Where robot looks is not where person thinks robot looks

Yusuke Tamura, Takafumi Akashi, Hisashi Osumi

Research output: Contribution to journalArticlepeer-review

1 Citation (Scopus)


For a robot to smoothly interact with humans, it has to possess the capability to manipulate human attention to a certain degree. In this study, we start with a hypothesis that humans cannot correctly perceive what a robot is looking at. To examine the hypothesis, an experiment, which focuses on the relationship between a robot’s geometrical gaze point and the gaze point perceived by a human, was conducted. The results of the experiment supported the hypothesis. Based on the results, we propose a computational model that calculates where robots are to look in order to guide human’s attention to the desired area. The validity of the proposed model was demonstrated by cross validation.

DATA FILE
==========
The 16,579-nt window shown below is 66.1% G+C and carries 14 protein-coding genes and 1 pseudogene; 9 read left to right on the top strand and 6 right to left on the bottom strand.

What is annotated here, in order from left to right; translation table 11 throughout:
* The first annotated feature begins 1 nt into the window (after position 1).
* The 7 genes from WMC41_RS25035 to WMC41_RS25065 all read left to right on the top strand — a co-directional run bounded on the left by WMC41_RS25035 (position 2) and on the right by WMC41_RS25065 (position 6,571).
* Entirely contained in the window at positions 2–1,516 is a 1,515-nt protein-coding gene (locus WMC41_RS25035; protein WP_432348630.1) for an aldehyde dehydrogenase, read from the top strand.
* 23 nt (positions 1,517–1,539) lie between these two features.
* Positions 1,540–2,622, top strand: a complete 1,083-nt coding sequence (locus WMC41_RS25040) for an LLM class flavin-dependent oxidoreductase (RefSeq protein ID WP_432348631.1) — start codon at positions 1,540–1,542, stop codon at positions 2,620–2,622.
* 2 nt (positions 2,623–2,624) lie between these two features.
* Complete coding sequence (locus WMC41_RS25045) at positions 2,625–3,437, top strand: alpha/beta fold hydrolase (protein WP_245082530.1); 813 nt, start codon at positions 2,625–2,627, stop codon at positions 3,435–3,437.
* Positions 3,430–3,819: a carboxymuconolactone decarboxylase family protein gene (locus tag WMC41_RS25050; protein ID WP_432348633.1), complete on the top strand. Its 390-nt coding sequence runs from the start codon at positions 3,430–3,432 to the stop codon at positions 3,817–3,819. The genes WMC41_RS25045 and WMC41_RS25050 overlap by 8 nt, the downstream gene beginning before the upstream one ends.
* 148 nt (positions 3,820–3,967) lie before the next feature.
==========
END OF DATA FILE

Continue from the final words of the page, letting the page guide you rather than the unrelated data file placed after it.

Original languageEnglish
Pages (from-to)660-666
Number of pages7
JournalJournal of Advanced Computational Intelligence and Intelligent Informatics
Issue number4
Publication statusPublished - 2017
Externally publishedYes


  • Human-robot interaction, attention

ASJC Scopus subject areas

  • Human-Computer Interaction
  • Computer Vision and Pattern Recognition
  • Artificial Intelligence


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